Marketing Make or Break: Being Someone Else While Still Being You

Getting a new business going is a fishing trip through shark-infested waters. But if you can see the world as a shark sees it, you up your chances of making it to higher ground, and ultimate victory.

There’s one step that any competent marketing person or entrepreneur does as second nature but if inadvertently omitted or abbreviated can produce negative results.

L. Ron Hubbard discussed this simple yet essential point in his article of 18 October 1979, “VIEWPOINT”:

“A person is quite capable of momentarily shifting his identity to another identity and getting an idea of the impressions or ideas that will occur to the identity shifted to.”

This applies to all forms of presentation, including pitching your idea to investors.

On ABC’s Shark Tank, entrepreneurs pitch their ideas to a panel of celebrity investors in hopes of acquiring capital and partnership in a new business or product launch.

The “sharks” include FUBU (“For Us, By Us”) clothing founder and CEO, Daymond John; the “Queen of QVC” (Quality, Value, Convenience) network, Lori Greiner; and billionaire owner of the Dallas Mavericks, Mark Cuban.1

From the cringeworthy to the downright brilliant, Shark Tank contains excellent insights into the spectrum of VIEWPOINT.

The following Shark Tank pitches got NO DEAL, for different reasons, both related to VIEWPOINT:

One pitch involved an object called the NoPhone, a piece of plastic resembling a phone “designed” to curb people’s addiction to their cell phones. The problem, besides the dubious value of NoPhone, was that it wasn’t clear if NoPhone was satire or serious. NoPhone = No Deal.2

One entrepreneur CEO presented TEC (Technology Enabled Clothing), wearables that inconspicuously carry your smartphone and gadgets. The pitch was going well; TEC (aka SCOTTeVEST) had made $5 million in sales and its CEO was interested in licensing and distribution. But the exchange devolved into a spat between Cuban and the CEO (a former lawyer) about patents, and he walked out with no deal and some dubious publicity.2

These Shark Tank pitches sealed their deals:

An 18-year-old entrepreneur, Lani Lazarri, presented her line of skincare products, Simple Sugars. She gave a lucid presentation with a clear-cut business plan and quickly answered questions with numerical facts. She secured a deal with Cuban, and Simple Sugars has since made $6 million in sales.3, 4

Scrub Daddy CEO, Aaron Krause, did what amounted to a live infomercial for his unique scrubbing pads. Krause had demand for his product and knew his business model and projections inside out. A bidding battle ensued and he secured a deal with Lori Greiner. Scrub Daddy has gone on to make $50 million in sales.3, 5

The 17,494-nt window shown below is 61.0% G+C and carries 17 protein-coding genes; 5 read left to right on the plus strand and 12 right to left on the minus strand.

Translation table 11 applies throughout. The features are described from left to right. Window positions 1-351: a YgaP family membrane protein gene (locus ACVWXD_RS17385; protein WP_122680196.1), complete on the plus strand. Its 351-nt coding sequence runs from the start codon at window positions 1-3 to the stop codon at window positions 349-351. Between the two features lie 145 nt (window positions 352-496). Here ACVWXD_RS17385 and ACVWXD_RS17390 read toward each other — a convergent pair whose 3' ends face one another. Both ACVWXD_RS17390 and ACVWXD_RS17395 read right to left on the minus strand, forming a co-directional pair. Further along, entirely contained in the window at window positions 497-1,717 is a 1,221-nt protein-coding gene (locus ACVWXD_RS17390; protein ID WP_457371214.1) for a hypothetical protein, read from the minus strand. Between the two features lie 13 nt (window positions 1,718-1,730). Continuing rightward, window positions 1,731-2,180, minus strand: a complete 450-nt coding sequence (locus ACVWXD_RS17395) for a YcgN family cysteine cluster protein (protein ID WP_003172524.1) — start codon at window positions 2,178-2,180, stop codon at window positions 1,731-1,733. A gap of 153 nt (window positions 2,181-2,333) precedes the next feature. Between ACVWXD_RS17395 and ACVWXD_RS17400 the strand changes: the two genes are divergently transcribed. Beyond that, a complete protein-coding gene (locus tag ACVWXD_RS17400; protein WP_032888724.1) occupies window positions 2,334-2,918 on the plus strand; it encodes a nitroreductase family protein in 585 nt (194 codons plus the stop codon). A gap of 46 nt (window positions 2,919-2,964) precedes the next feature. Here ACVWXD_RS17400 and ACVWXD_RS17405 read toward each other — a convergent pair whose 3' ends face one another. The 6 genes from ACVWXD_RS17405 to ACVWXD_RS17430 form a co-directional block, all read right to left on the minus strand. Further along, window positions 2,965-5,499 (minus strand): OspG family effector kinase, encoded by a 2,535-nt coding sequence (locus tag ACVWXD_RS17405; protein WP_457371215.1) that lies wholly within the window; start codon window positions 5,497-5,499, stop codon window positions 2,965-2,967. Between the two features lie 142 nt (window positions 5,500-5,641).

In an interview with Forbes, one of the sharks, Kevin O’Leary, aka “Mr. Wonderful,” known for his abrasive approach, in addition to lamenting not getting Scrub Daddy, described the three components to a successful pitch:

1) In 100 percent of cases an entrepreneur can articulate their idea in 90 seconds or less. 2) The team can articulate why they’re the right people to execute the business plan. 3) The entrepreneurs know their numbers inside out.6

The first point Mr. Wonderful makes is of course your “elevator pitch”—the one-minute pitch you can give during an elevator ride. This pitch should be concise, clear, compelling and irrefutable.

The short-form pitch (which is given on Shark Tank) is 5–10 minutes and encapsulates the problem, your solution, the team, your plan, market, competition, financial highlights and your goals.

The long-form pitch, 20 minutes or less, follows the same rules but is more detailed. Any pitch to angel investors or venture capitalists should focus on objective, rather than subjective, statements.7

How does one get into someone else’s head? How do you know what other people are thinking and how they will react?

Mr. Hubbard devised a simple drill for marketing people and entrepreneurs alike:

“One can practice this. Just walk around for an hour or two being Joe the ad copywriter and think what he would think and do what he would do.

“And then open some magazines or walk through some stores and, for a couple of hours, just be a middle-class public and think all the things about everything that is seen that that public would think and see.”  

He goes on to describe doing the same drill as a “bum” and “Mr. Gotbucks” and so on, seeing what others see and thinking what they think.

“One can keep up such actions until one actually can do it in the flash of a second.”

“It gives one a brand-new world. In fact, one can have a lot of new worlds—one for every public he assumes the viewpoint of.”

“The ability to do this is quite valuable.

“In fact, it is the difference between success and failure in marketing.”

Here’s to howling success in a sea of sharks!



  1. “About Shark Tank.” ABC Studios, n.d. Web. 30 Dec. 2016.
  2. Feloni, Richard. “The 18 Worst ‘Shark Tank’ Pitches Ever.” com. Business Insider, 23 Sept. 2016. Web. 30 Dec. 2016.
  3. Feloni, Richard. “The 18 Best ‘Shark Tank’ Pitches of All Time.” com. Business Insider, 17 Sept. 2015. Web. 30 Dec. 2016.
  4. Levitt, Shelley. “How Simple Sugars Survived the ‘Shark Tank.’” com. SUCCESS Magazine, 7 Jan. 2016. Web. 30 Dec. 2016.
  5. Feloni, Richard. “How a Sponge Company Became the Biggest ‘Shark Tank’ Success Story, with over $50 Million in Sales.” com. Business Insider, 17 Apr. 2015. Web. 30 Dec. 2016.
  6. Schaefer, Steve. “Why Shark Tank’s Kevin O’Leary Is Betting on Women This Season.” com. Forbes Media, 25 Sept. 2015. Web. 30 Dec. 2016.
  7. Wise, Dr. Sean. “3 Investor Pitches Every Startup Founder Must Master.” The Huffington, 25 Jun. 2015. Web. 10 Jan. 2017.



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